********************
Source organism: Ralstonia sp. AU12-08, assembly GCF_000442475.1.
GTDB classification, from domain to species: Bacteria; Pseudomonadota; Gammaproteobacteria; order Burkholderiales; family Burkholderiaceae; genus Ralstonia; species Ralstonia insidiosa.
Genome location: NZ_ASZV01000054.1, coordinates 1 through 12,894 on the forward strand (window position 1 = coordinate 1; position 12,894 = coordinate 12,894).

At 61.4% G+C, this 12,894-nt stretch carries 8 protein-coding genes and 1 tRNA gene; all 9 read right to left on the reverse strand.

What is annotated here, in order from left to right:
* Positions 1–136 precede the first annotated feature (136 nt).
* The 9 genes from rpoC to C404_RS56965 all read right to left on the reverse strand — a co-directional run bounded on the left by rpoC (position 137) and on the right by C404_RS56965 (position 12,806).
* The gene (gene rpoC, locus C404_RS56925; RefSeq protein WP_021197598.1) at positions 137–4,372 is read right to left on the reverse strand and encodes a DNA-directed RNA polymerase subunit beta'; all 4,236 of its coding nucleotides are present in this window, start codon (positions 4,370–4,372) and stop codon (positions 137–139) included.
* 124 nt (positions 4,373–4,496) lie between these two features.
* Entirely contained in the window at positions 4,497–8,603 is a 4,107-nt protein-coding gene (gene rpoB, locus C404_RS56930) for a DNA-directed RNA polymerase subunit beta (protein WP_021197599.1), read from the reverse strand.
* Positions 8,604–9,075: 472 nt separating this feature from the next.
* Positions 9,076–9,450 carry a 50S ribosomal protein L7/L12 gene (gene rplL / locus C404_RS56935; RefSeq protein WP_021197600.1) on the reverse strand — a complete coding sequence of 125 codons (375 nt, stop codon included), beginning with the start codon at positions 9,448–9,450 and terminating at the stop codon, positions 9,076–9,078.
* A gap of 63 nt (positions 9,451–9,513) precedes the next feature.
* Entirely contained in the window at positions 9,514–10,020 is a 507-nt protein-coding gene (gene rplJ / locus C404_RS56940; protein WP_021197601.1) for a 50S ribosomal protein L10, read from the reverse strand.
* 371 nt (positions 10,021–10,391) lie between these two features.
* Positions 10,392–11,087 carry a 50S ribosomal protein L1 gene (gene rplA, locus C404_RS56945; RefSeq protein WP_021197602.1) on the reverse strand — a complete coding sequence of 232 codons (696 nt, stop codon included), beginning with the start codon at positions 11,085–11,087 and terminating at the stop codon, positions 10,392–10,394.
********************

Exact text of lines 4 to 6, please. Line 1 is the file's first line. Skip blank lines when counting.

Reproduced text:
At 61.4% G+C, this 12,894-nt stretch carries 8 protein-coding genes and 1 tRNA gene; all 9 read right to left on the reverse strand.

What is annotated here, in order from left to right:
* Positions 1–136 precede the first annotated feature (136 nt).